Forwarded from Dan Vukovich: re-publish Manufacturing History?

From Saul Thomas <>
Date Wed, 28 Jan 2004 07:22:12 -0600

Hi all, and happy new year,

Matt, I agree with your diagnosis and your desire to get this text in 
circulation.  Ive also been wanting to read this for quite some time.  The 
only related thing Ive seen has been the petition/letter that was floating 
around on the net years ago (also from csg I recall).

MR press would be I think the or an obvious place to publish this.  If Bob 
Weil is out there, and since he's published with them, maybe he can chime 
in here.  I took a class with John Foster years ago, and would be happy to 
run this by him too.   But I think the first step would of course be to get 
the authors and editors on board, and see if they are interested.  Come to 
think of it, maybe the texts could be put up at the csg web site at some 
point? Yet another option would be to add some more pieces to the 
Manufacturing Truth collection (like Mobo's if its still available) and try 
to re-publish it that way.  Its an important topic, and Im not just saying 
that b/c I'm working on a chapter on the changes in the historiography of 
Mao in the West
(in sinology and American culture).  (Though Im not focussing on the Li 

There is a useful piece by Margaretta Jolly on the Li book, on its 
contradictions and the genre of "creative" biography-writing (Biography
(2000) 481-503), if youre interested.  I have a downloaded copy of it if 
its of interest to anyone.

Mobo, is the review you mention the one from 1998 in BCAS on writings by 
Chinese expats?  If not, would you care to circulate it?  Hope its a nice 
summer down under!

yours, Dan

Daniel F. Vukovich Visiting Humanities Scholar Kresge College University of 
California -- Santa Cruz Santa Cruz, CA 95064

----- Original Message ----- From: "Mobo Gao" <> To: 
<> Sent: Thursday, January 08, 2004 3:18 PM Subject: 
Re: re-publish Manufacturing History?


Frederick Teiwes might have written something. I once sent a piece to the 
China Quarterly which included a critique of the book by citing 
Manufacturing History; but it was knocked back.


At 07:47 PM 8/01/2004 +0000, you wrote: Please see my blog entry:


Several years ago the CSG published a collection of articles debunking 
Random House's book The Private Life of Chairman Mao (1994). Within a few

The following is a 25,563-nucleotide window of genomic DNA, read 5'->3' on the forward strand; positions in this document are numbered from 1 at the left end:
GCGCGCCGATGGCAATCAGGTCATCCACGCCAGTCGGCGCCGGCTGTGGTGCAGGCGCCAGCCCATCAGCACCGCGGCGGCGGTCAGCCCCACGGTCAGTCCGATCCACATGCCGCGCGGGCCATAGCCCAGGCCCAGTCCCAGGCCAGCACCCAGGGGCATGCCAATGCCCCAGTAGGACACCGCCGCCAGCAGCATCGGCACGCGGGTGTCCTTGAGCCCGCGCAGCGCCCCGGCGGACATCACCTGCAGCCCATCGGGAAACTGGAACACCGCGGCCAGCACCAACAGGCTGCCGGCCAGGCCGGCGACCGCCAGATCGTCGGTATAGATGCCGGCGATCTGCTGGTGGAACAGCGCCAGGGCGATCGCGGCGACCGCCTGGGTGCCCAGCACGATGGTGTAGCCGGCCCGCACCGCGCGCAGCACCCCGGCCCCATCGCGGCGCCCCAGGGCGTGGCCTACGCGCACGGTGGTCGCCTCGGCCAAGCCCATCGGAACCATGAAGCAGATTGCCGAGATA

months after publication of the Random House book, numerous Chinese 
scholars and prominent individuals had already spoken out against the book 
in the Chinese language media in mainland China and abroad, so that few 
scholars who paid attention to the Chinese media even took the book 
seriously anymore. This criticism, however, somehow failed to find its way 
into the English language media. CSG tried to resolve this situation by 
giving a presentation on the book's problems at the "Cultural Revolution 
Revisited" conference in 1996 (or was it the Socialist Scholars 
Conference?) and publishing its collection of articles, Manufacturing 
History: Sex, Lies, and Random House's Memoirs of Mao Physician. 
Unfortunately, rather than seeking larger scale publication and marketing 
for the collection, CSG only distributed a few copies to those who 
requested it. It's not available in any academic library that I'm aware of, 
and a google search for the title yields only our website, MIM (who claims 
to have copies for sale), and the Socialist Scholars Conference. Meanwhile, 
Random House's book has remained a best-seller, stocking the shelves of 
major bookstores (in the conspicuous absence of any remotely progressive 
China scholarship, especially with regard to Mao's reputation), and even 
being taught in some universities. I almost vomited when I looked at 
Amazon's page for customer reviews of the book: review after review, the 
book is praised as "a miracle" that "masterfully reveals" Mao's "true 
nature" as "a disgusting, perverted and ignorant mass murderer". Someone 
even exhorts us to "tear down Mao's portrait off Tiananmen square already!" 
And this goes on for 53 reviews! I plan to post a review of my own, but I 
hope many of you will also post comments, even if only a sentence, so we 
can try to counter-balance this trash. Of course writing reviews on Amazon 
won't change much, but it's better than nothing.

More importantly, I'd like to open up discussion as to the possibility of 
pursuing larger scale publication and distribution of Manufacturing 
History. At the least, I think Dong Xulin's chapter should be published in 
a China Studies journal and/or a mainstream progressive journal such as 
Monthly Review. Perhaps other criticisms have already been published in 
English? If so, I haven't been able to find them by searching the internet. 
And they certainly haven't had an impact on how the Random House book is 
perceived by mainstream China Studies, in the U.S. anyway. The vilification 
of Mao continues to play a significant role in the negative representation 
and "remembering" of "really existing socialism" that has become such an 
obstacle for the Left today, so I think we should use whatever resources we 
have available to fight it.


"We should learn from Sun Wukong, the monkey king: he swings his 
golden-banded cudgel and shatters the firmament; his anti-dogmatism is 
manifested in doing as he pleases" ---Mao Zedong

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